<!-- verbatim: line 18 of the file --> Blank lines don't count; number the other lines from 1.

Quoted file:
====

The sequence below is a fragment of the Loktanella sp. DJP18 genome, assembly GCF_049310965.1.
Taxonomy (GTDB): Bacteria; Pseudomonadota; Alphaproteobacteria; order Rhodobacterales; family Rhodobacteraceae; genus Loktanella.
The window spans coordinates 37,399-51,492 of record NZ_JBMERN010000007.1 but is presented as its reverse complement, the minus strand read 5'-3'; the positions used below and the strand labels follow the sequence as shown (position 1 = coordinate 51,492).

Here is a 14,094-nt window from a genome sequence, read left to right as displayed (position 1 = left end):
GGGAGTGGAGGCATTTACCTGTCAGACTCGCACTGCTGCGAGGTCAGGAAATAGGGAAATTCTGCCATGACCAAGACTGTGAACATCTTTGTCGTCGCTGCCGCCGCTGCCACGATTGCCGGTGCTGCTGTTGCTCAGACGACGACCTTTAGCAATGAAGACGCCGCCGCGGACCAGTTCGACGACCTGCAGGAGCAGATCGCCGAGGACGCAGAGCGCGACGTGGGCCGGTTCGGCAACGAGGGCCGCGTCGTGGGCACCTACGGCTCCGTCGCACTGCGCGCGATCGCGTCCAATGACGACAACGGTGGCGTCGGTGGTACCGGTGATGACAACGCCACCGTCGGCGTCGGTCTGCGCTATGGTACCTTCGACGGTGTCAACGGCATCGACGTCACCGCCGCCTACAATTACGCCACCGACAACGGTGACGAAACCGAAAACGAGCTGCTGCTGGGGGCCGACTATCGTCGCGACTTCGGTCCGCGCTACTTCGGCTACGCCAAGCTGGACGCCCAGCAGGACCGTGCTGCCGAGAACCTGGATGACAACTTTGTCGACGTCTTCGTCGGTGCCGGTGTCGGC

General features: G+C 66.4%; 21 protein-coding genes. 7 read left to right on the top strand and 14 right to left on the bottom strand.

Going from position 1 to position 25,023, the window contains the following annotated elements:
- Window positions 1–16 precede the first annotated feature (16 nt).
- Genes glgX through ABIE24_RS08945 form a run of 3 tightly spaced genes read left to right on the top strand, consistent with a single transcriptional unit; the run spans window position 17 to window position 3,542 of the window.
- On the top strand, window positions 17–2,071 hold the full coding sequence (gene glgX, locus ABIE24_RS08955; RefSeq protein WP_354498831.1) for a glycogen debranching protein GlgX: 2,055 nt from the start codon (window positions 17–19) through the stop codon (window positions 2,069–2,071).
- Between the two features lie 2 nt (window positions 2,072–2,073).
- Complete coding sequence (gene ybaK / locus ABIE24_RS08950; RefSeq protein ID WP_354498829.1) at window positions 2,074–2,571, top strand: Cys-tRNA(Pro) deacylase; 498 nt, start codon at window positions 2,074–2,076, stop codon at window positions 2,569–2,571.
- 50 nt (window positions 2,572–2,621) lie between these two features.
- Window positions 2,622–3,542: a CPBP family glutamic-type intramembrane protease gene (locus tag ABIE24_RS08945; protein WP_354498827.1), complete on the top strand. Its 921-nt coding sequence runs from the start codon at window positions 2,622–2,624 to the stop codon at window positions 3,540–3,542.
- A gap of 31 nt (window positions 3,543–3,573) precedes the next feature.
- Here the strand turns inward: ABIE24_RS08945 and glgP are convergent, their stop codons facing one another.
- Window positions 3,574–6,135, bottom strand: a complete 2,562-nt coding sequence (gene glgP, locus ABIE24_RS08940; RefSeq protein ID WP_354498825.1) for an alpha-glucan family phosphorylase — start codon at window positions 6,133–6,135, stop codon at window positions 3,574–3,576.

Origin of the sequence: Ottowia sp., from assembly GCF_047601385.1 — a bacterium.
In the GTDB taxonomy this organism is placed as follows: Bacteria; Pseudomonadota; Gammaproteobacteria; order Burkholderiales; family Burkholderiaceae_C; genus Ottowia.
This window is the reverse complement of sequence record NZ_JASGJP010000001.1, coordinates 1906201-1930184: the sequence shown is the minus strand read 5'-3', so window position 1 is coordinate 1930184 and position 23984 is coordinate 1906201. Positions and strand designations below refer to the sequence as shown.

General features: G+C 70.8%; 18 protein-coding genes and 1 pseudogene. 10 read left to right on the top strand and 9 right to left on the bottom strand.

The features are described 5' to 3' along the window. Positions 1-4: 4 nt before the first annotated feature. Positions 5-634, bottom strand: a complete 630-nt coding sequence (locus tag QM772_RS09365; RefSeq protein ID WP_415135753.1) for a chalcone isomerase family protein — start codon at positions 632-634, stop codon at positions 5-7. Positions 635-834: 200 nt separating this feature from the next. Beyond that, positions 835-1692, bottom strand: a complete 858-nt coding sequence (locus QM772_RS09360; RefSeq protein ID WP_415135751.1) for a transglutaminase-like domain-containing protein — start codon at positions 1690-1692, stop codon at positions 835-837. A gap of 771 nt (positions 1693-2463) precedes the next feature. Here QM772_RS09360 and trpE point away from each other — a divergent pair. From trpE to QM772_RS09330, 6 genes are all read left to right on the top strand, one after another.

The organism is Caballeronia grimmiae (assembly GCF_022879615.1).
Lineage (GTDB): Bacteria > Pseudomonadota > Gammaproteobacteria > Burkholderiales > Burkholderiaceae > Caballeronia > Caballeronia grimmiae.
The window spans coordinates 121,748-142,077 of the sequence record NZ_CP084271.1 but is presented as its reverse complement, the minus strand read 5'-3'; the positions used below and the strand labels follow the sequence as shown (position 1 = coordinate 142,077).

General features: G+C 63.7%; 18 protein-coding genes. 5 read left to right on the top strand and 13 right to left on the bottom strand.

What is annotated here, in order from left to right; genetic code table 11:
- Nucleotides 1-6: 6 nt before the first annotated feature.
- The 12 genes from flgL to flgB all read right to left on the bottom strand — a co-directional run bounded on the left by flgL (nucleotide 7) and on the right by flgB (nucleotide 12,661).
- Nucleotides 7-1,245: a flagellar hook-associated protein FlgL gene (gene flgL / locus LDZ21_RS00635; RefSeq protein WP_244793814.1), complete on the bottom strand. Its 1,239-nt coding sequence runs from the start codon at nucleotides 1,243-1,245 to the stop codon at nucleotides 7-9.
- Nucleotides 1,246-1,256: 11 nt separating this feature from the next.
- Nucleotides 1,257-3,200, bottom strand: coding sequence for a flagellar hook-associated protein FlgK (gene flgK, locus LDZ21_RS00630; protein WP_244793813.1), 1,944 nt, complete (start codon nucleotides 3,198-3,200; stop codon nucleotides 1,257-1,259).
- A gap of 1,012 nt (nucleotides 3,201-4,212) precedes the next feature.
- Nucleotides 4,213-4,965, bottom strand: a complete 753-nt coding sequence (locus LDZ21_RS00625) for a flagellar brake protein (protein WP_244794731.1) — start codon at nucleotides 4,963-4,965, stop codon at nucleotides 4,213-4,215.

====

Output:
Origin of the sequence: Ottowia sp., from assembly GCF_047601385.1 — a bacterium.